Here are my highlights, check back for updates.
- They have "met or exceeded" their goals at AMD for Zen. Beating performance goals of 40%+ instruction per clock improvement.
- AMD's Zen desktop "Summit Ridge" processors are indeed named Ryzen.
- AMD Ryzen processors will be out in Q1'2017. The Ryzen CPUs will have 8 cores, 16 threads via SMT, and the highest-end Ryzen Summit Ridge CPU will have a 3.4GHz clock speed or above. There will be a 4MB L2 cache and 16MB L3 cache. Boost clock speeds are not yet revealed for these AM4 CPUs.
- AMD Zen server processors will be out in Q2'2017 while the notebook APU (Raven Ridge) isn't coming until the second half of the year.
- AMD claims the 3.4+ GHz Ryzen can run slightly faster than a Core i7 6900K while having lower power consumption (95 Watt TDP of the Ryzen part shown during the demo).
- AMD SenseMI technology includes "true machine intelligence" and smart prefetch with Ryzen. There are also "Precision Boost" and "Pure Power" features. (I would anticipate there would be some OS integration needed, haven't seen any Linux kernel patches in this area yet for Zen.)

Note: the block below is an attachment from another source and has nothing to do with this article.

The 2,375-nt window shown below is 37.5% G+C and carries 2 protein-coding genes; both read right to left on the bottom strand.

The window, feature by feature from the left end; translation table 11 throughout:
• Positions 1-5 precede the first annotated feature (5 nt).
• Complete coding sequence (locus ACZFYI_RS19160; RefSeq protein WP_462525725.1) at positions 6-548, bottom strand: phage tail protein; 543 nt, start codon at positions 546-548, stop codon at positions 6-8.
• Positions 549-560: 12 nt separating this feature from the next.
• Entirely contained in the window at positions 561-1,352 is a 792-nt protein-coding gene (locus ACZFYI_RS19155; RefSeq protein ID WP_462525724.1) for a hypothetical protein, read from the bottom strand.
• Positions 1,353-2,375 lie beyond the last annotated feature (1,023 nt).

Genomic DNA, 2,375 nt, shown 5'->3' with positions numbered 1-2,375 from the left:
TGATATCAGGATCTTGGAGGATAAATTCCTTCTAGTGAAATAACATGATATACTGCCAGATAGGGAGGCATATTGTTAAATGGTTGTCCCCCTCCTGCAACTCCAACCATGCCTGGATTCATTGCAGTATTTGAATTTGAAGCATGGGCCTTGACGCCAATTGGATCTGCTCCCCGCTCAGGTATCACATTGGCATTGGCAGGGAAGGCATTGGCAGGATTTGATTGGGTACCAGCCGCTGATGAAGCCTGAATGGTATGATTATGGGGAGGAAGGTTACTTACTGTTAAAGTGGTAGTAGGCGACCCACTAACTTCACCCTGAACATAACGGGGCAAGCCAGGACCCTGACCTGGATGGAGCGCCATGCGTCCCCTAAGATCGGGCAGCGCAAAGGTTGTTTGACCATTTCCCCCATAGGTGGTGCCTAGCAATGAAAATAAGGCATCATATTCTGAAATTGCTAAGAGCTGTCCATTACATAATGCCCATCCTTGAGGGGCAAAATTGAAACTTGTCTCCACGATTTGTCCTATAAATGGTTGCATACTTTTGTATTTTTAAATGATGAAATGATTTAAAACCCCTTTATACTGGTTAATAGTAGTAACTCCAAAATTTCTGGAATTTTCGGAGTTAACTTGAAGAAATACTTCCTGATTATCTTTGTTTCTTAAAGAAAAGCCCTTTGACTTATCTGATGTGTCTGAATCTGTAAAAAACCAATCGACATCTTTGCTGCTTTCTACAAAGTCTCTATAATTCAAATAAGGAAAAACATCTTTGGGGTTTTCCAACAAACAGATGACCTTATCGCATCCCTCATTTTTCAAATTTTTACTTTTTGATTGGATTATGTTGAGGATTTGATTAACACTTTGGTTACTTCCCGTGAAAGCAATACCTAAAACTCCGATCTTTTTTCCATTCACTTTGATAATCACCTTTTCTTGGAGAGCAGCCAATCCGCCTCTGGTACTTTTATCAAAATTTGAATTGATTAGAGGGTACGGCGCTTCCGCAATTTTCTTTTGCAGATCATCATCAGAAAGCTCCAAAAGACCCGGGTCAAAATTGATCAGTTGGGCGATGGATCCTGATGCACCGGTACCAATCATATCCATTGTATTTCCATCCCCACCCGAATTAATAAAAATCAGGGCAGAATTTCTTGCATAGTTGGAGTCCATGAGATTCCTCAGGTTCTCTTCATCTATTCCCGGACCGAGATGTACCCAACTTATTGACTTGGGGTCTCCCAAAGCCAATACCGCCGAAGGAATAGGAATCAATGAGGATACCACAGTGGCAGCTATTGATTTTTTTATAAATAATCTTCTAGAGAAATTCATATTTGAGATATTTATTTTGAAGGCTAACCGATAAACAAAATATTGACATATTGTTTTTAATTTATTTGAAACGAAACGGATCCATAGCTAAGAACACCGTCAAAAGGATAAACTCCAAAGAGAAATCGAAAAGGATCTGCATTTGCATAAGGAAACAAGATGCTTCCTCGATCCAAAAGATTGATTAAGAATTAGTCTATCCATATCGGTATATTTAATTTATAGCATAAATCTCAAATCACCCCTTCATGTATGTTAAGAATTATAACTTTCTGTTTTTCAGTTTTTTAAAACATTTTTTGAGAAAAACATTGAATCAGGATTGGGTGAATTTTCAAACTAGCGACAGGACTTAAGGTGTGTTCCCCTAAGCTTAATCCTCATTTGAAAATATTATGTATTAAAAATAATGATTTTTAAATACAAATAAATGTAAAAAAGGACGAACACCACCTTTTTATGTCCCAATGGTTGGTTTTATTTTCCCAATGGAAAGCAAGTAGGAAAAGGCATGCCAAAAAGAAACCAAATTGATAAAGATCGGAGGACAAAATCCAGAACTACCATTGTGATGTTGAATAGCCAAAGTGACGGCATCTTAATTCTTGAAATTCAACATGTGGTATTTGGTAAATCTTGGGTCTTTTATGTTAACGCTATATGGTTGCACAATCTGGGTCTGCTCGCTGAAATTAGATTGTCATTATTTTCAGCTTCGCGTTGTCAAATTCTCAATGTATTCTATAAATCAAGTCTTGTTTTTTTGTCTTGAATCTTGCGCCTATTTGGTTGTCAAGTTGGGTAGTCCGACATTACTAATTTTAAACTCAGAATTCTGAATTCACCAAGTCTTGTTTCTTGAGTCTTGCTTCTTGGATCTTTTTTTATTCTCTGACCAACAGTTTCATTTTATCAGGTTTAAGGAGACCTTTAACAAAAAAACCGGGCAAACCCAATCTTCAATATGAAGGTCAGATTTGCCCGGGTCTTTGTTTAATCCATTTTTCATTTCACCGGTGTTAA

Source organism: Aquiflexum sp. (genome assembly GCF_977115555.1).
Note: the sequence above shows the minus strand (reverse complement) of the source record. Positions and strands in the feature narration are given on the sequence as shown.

No mention yet of Linux during the presentation. But at least they are using some open-source apps for demonstration like Handbrake and Blender, albeit from Windows 10. While we have seen some more Zen patches queued up for Linux 4.10, we haven't yet seen any patches yet about the "SenseMI" features for Linux (particularly concerned about boosting and the power-savings functionality under Linux given no patches there yet that I've seen), working to get some comment from AMD about that for getting a better idea for the Linux support of Ryzen at launch come next quarter.
Update: The event is over. No mention of Linux, but Ryzen looks super exciting anyhow, assuming it will play nicely on Linux. Stay tuned for AMD Ryzen benchmarks on Linux at launch in Q1.